erasing clouds

Madonna's American Life

reviewed by heather tylock

"I fought for so many things," she said. "I tried so hard to be number one, stay on top, look good - to be the best. And now I realize that a lot of the things that last and the things that matter are none of those things."-Madonna, 2003

While proofing the first review I wrote for Madonna's American Life album, I was struck with an over-whelming sense of disgust. Not that the article was crappy or anything like that, but that after repeatedly listening to the songs, reading the lyrics, and going over the articles and news releases surrounding the whole 'anti-war video' controversy thing, I felt a little duped. Ok, maybe 'little' should be replaced with 'a lot', or even better yet, 'completely'. Fact is, while I like the album, I don't love it. And, while I love and respect the music industry's 'Queen of Controversy', lyrically the album is bullshit. Though I'm sure the lyrics were meant to inspire, their relevance in the context of our pop cultured, capitalist society is completely negated. Dopplered out, if you will.

I did keep one part of the article though, and that's the little quote up top. It came off of an article on It's where the 'material girl' tells that world that material wealth and success mean nothing! It's where the diva tells us that her struggle for pop stardom and the superficially is propagates are a sham! What we see on TV is not real! What we see on the fashion runways is not real! 'Life ain't no crystal stair,' to quote Langston Hughes! Well, no shit.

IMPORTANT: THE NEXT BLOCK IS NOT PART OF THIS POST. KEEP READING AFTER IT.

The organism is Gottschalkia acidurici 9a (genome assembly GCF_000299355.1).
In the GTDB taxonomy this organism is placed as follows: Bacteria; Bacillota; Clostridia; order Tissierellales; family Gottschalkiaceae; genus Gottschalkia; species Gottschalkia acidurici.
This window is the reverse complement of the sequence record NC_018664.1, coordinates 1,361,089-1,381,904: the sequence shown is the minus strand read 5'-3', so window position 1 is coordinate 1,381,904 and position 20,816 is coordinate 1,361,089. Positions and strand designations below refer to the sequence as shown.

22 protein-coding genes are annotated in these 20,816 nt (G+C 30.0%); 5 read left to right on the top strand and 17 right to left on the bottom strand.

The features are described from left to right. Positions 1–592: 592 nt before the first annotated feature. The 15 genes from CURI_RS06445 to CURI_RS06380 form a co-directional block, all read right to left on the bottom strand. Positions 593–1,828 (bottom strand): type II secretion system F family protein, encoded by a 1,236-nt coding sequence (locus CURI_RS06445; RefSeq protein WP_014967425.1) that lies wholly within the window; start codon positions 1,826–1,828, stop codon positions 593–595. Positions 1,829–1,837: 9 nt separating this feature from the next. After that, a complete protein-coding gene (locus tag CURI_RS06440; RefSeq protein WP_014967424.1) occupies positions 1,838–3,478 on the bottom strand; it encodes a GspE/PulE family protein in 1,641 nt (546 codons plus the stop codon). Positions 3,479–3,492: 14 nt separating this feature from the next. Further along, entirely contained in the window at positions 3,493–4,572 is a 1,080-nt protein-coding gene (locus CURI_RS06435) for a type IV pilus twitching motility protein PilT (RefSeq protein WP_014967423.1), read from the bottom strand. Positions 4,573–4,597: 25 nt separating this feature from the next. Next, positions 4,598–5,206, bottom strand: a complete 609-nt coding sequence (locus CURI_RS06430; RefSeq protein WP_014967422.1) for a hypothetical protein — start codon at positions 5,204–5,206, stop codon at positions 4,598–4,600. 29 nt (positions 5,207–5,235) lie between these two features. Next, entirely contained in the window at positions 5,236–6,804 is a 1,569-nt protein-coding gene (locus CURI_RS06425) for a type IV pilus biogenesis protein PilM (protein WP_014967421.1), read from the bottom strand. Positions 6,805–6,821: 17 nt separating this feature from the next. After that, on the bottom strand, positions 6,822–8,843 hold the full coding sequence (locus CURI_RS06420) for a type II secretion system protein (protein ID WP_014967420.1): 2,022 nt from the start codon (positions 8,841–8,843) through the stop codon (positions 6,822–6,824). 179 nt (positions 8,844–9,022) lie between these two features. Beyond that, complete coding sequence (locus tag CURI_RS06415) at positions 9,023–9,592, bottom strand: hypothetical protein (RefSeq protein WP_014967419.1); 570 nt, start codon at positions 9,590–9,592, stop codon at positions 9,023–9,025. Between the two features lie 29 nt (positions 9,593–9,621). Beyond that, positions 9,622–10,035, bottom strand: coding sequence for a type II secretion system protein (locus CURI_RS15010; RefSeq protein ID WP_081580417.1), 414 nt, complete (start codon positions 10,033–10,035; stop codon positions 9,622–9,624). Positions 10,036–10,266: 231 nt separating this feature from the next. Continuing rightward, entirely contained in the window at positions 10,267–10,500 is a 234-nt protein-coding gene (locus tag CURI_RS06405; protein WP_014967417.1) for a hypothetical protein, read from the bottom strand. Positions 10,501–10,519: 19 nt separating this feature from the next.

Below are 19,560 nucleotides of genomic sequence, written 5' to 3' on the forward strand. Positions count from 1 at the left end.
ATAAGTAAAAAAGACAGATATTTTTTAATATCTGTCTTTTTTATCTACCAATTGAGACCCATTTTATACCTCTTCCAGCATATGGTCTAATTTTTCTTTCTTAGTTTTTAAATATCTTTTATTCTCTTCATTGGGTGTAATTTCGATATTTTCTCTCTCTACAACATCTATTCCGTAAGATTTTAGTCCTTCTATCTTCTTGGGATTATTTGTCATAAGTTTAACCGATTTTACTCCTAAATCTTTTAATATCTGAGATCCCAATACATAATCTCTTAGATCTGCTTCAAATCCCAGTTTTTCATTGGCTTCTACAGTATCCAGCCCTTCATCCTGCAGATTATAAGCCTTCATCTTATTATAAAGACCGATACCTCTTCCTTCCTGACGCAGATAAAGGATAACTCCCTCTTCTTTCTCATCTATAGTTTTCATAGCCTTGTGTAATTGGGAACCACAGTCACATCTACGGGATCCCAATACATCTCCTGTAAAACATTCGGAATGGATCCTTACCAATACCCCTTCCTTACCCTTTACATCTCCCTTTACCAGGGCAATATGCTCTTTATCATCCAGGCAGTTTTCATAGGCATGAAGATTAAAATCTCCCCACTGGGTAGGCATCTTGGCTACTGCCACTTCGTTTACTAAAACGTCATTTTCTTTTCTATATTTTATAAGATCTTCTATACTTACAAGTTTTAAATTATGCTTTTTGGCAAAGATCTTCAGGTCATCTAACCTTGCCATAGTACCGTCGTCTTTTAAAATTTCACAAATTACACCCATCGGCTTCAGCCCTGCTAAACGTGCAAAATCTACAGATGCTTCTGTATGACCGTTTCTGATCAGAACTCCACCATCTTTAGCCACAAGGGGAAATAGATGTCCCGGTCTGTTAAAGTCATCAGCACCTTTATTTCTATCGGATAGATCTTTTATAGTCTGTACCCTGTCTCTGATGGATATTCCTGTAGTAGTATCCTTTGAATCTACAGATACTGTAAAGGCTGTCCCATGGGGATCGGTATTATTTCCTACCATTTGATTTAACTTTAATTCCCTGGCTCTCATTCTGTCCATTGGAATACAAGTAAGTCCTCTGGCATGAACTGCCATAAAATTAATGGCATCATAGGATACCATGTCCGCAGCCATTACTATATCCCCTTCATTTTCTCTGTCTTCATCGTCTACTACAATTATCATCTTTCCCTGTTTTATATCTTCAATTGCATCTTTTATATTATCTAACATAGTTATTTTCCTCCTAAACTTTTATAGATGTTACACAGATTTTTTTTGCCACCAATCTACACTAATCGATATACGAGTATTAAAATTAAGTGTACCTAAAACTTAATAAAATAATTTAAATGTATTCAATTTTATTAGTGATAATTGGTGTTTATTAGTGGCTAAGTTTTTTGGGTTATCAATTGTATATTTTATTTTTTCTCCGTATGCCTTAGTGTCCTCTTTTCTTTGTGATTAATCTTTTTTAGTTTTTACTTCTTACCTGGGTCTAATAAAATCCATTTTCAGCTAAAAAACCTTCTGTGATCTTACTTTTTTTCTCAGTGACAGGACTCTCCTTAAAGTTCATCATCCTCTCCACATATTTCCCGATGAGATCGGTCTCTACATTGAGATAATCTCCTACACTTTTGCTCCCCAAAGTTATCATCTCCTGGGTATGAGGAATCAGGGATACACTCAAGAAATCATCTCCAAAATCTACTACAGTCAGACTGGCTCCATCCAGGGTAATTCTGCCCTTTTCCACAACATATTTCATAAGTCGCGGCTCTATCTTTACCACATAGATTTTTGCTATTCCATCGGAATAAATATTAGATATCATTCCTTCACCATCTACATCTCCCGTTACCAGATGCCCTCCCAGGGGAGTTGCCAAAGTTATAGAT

Lyrically, the album wants to act as some type of anti-anthem, a catalogue of the joys and sorrows of success, American style. Each of the album's eleven tracks, reflect some aspect of Madonna's struggle, and I don't discount that. It's impressive. She has musically recounted her road to 'Tinsel Town', and made it into a dance/rock opera of sorts.

"American Life" appropriately starts it off. Musically, a mix of electronica and synthetic and acoustic vocals, the song has a good beat. Lyrically, it acts as a good opening paragraph. It tells us what her goals were, what she would have to do to attain those goals, and includes a rap-like list of the actual rewards received. The thesis statement is obviously the last line of the rap segment, 'And I just realized that nothing is what it seems.' Ok, so now we have an idea about the content of the rest of the album.

Video wise, considering I'm pro-military and pro-peace, I'd be more inclined to be offended by a poorly written anti-war protest sign than by the "American Life" piece. And really, if we weren't debating its 'anti-war' sentiment, we would be condemning is 'violent' content. Fact is, this controversy has only proven one thing, not only is Madonna a 'pop diva', but a 'public relations diva' as well. The controversy arose, she edited the video, declared her support for the troops, pled for peace, expressed concerns for democratic tolerance, and all the while getting press for a product in an industry that relies financially on exposure. We saw what happened to the uncontroversial 'Music', released in 2000. Or, I should say, didn't see personally until like four months ago.